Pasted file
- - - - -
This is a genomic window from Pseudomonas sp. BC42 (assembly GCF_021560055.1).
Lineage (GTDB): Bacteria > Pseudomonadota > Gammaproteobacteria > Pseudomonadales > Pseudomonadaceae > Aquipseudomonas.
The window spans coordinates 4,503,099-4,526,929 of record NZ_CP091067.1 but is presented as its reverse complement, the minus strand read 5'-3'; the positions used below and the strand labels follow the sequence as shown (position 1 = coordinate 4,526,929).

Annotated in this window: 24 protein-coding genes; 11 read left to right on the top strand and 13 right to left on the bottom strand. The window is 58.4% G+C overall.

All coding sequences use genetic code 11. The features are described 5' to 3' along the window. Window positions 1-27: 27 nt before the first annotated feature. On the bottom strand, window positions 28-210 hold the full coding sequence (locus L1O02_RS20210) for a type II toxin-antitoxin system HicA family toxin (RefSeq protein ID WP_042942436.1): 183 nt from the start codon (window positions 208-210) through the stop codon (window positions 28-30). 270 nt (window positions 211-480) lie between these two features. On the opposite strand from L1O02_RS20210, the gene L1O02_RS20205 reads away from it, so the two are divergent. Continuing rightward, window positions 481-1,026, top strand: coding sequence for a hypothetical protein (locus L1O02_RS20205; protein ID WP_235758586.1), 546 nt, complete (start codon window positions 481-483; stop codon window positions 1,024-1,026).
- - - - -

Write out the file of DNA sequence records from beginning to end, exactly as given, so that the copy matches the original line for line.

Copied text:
This is a genomic window from Pseudomonas sp. BC42 (assembly GCF_021560055.1).
Lineage (GTDB): Bacteria > Pseudomonadota > Gammaproteobacteria > Pseudomonadales > Pseudomonadaceae > Aquipseudomonas.
The window spans coordinates 4,503,099-4,526,929 of record NZ_CP091067.1 but is presented as its reverse complement, the minus strand read 5'-3'; the positions used below and the strand labels follow the sequence as shown (position 1 = coordinate 4,526,929).

Annotated in this window: 24 protein-coding genes; 11 read left to right on the top strand and 13 right to left on the bottom strand. The window is 58.4% G+C overall.

All coding sequences use genetic code 11. The features are described 5' to 3' along the window. Window positions 1-27: 27 nt before the first annotated feature. On the bottom strand, window positions 28-210 hold the full coding sequence (locus L1O02_RS20210) for a type II toxin-antitoxin system HicA family toxin (RefSeq protein ID WP_042942436.1): 183 nt from the start codon (window positions 208-210) through the stop codon (window positions 28-30). 270 nt (window positions 211-480) lie between these two features. On the opposite strand from L1O02_RS20210, the gene L1O02_RS20205 reads away from it, so the two are divergent. Continuing rightward, window positions 481-1,026, top strand: coding sequence for a hypothetical protein (locus L1O02_RS20205; protein ID WP_235758586.1), 546 nt, complete (start codon window positions 481-483; stop codon window positions 1,024-1,026).